Richard Smith – Interim Leader, Churchesvlcsnap-2015-05-22-09h58m37s105

“Several factors are involved there. There is no parking space, it’s close to a police station and in light of all the crime and violence involved in the village of Roaring Creek, we have been used as a dump site.  We decided that we do not want that and that is where we are right now. We have been battling for that. I understand that there is some undercurrent trying to push the license  even though we refused it.”


Other people like business owner Charles Garbutt say the entertainment centres can be good for the community.

vlcsnap-2015-05-21-12h58m37s248Charles Garbutt– Business owner

“I think about the club license, the way I look at it, we pay about a thousand dollars a year for the club license and that club license goes to the village to develop the village. Now we are looking at the game, so far, the games, we want the Government give us all, let’s  say for instance it is one thousand dollars  for a machine, we want the whole come to the village or at least half of it. If government does not want to give us anything out of the license then I am suggesting that we don’t want it either.  We don’t want the gambling business in Roaring Creek either. The clubs, the more clubs, the better for the village because we get revenue from it.”

Entertainment centres pay 3.8 thousand dollars per machine per annum. Lucky’s had 12 machines. With even half of that revenue the village council would have an additional 22.2 thousand dollars to spend on the development of the community. But that’s easier said than done says the Chairman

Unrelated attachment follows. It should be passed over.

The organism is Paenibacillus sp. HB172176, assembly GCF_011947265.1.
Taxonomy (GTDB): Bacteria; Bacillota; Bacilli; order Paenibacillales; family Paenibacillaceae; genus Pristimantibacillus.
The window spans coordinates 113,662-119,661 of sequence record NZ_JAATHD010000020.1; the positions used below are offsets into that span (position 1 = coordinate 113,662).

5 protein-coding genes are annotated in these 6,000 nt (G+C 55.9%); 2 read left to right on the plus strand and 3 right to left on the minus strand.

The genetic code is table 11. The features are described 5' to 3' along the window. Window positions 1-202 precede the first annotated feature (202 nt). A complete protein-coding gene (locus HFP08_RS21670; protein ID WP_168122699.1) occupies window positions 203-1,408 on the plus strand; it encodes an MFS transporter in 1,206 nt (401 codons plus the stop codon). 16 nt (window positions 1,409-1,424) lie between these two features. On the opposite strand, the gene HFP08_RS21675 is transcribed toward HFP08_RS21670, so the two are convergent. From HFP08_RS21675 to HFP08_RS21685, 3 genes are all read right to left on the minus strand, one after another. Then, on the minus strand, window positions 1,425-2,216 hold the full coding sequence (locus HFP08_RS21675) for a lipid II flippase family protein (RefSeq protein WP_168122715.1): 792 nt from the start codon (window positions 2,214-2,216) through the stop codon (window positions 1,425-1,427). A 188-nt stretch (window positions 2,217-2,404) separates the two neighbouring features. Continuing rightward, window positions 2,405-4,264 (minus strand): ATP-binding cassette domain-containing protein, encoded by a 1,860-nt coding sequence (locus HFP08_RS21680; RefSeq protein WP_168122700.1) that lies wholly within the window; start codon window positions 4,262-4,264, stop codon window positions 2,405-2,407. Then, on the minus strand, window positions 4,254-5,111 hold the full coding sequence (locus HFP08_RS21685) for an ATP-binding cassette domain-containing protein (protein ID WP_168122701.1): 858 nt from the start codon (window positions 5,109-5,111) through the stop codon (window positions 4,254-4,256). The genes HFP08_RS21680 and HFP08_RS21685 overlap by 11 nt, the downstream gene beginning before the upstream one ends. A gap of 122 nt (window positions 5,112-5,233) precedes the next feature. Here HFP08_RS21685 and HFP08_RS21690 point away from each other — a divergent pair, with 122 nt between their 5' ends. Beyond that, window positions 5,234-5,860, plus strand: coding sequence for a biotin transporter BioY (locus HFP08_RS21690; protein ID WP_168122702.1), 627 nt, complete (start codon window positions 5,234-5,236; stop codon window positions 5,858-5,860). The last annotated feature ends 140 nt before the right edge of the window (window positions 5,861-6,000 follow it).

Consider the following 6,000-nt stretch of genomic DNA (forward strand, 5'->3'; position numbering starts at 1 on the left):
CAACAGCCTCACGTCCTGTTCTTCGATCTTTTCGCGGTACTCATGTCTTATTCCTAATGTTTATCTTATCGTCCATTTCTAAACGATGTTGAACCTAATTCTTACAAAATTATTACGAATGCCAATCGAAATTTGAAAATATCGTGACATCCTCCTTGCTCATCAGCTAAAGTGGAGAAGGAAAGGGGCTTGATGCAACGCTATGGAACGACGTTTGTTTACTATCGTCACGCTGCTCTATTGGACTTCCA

Jervis Banner

“It is easier said than done. we can say we want half of the revenue but is the Government going to give us half of the revenue?  That is the big thing. We can fight for it but we are not going to necessarily get it. Some of the same people are saying that if we cannot get anything from it then get rid of them out of the community.

The Village council has since called a meeting tomorrow to decide the fate of Roaring Creek Village as it relates to gambling.


Jervis Banner

“Whether or not we want the game shops in our community, if we want it or don’t want it, your views will be very important to us tomorrow. Please come out and show some support.”

Reporting for Plus News Emanuel Pech.

While those advocating for gambling centers in the troubled village say that it would be beneficial for the development of the village, concerned residents and church leaders remain adamant that the negative influences and effects far outweigh any perceived benefits. All residents of  Roaring Creek are being called to attend the meeting to voice their opinions and vote on the matter. The meeting takes place tomorrow, Thursday May 20th at 5 pm at Roaring Creek Community Center.